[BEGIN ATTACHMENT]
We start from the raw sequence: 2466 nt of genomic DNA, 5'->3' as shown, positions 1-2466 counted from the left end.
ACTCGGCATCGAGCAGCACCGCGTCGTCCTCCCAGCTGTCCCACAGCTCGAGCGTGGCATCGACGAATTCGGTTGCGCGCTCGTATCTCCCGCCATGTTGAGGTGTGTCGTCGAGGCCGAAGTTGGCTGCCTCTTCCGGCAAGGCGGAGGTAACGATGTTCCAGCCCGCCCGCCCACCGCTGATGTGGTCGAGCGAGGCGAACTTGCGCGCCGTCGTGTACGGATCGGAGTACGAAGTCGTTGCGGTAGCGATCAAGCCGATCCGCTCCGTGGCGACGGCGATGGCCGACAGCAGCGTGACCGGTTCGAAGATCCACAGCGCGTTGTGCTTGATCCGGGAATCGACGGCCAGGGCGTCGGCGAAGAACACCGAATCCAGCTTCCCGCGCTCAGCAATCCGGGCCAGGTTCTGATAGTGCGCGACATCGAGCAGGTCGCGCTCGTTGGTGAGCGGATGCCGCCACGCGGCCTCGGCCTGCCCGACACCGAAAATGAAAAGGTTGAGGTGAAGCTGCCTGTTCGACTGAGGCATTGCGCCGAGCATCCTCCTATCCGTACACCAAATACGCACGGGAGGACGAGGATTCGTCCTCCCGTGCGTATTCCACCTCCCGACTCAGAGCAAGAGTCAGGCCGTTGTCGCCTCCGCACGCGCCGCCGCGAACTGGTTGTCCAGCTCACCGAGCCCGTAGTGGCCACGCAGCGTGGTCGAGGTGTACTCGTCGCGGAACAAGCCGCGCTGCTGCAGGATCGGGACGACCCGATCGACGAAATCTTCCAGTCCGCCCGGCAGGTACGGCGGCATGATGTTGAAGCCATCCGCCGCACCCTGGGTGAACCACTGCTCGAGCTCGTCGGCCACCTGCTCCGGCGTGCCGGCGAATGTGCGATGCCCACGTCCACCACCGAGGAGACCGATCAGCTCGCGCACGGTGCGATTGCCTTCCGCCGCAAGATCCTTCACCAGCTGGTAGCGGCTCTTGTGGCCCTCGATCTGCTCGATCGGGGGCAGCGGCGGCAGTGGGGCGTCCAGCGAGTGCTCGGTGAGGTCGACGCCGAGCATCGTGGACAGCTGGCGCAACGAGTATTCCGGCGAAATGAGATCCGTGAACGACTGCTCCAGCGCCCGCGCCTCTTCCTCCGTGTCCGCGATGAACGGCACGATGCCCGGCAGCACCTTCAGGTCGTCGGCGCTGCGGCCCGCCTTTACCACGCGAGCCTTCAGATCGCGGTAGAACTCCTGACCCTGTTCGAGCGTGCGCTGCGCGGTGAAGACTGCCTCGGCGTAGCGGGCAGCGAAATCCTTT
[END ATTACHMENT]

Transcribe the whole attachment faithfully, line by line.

We start from the raw sequence: 2466 nt of genomic DNA, 5'->3' as shown, positions 1-2466 counted from the left end.
ACTCGGCATCGAGCAGCACCGCGTCGTCCTCCCAGCTGTCCCACAGCTCGAGCGTGGCATCGACGAATTCGGTTGCGCGCTCGTATCTCCCGCCATGTTGAGGTGTGTCGTCGAGGCCGAAGTTGGCTGCCTCTTCCGGCAAGGCGGAGGTAACGATGTTCCAGCCCGCCCGCCCACCGCTGATGTGGTCGAGCGAGGCGAACTTGCGCGCCGTCGTGTACGGATCGGAGTACGAAGTCGTTGCGGTAGCGATCAAGCCGATCCGCTCCGTGGCGACGGCGATGGCCGACAGCAGCGTGACCGGTTCGAAGATCCACAGCGCGTTGTGCTTGATCCGGGAATCGACGGCCAGGGCGTCGGCGAAGAACACCGAATCCAGCTTCCCGCGCTCAGCAATCCGGGCCAGGTTCTGATAGTGCGCGACATCGAGCAGGTCGCGCTCGTTGGTGAGCGGATGCCGCCACGCGGCCTCGGCCTGCCCGACACCGAAAATGAAAAGGTTGAGGTGAAGCTGCCTGTTCGACTGAGGCATTGCGCCGAGCATCCTCCTATCCGTACACCAAATACGCACGGGAGGACGAGGATTCGTCCTCCCGTGCGTATTCCACCTCCCGACTCAGAGCAAGAGTCAGGCCGTTGTCGCCTCCGCACGCGCCGCCGCGAACTGGTTGTCCAGCTCACCGAGCCCGTAGTGGCCACGCAGCGTGGTCGAGGTGTACTCGTCGCGGAACAAGCCGCGCTGCTGCAGGATCGGGACGACCCGATCGACGAAATCTTCCAGTCCGCCCGGCAGGTACGGCGGCATGATGTTGAAGCCATCCGCCGCACCCTGGGTGAACCACTGCTCGAGCTCGTCGGCCACCTGCTCCGGCGTGCCGGCGAATGTGCGATGCCCACGTCCACCACCGAGGAGACCGATCAGCTCGCGCACGGTGCGATTGCCTTCCGCCGCAAGATCCTTCACCAGCTGGTAGCGGCTCTTGTGGCCCTCGATCTGCTCGATCGGGGGCAGCGGCGGCAGTGGGGCGTCCAGCGAGTGCTCGGTGAGGTCGACGCCGAGCATCGTGGACAGCTGGCGCAACGAGTATTCCGGCGAAATGAGATCCGTGAACGACTGCTCCAGCGCCCGCGCCTCTTCCTCCGTGTCCGCGATGAACGGCACGATGCCCGGCAGCACCTTCAGGTCGTCGGCGCTGCGGCCCGCCTTTACCACGCGAGCCTTCAGATCGCGGTAGAACTCCTGACCCTGTTCGAGCGTGCGCTGCGCGGTGAAGACTGCCTCGGCGTAGCGGGCAGCGAAATCCTTT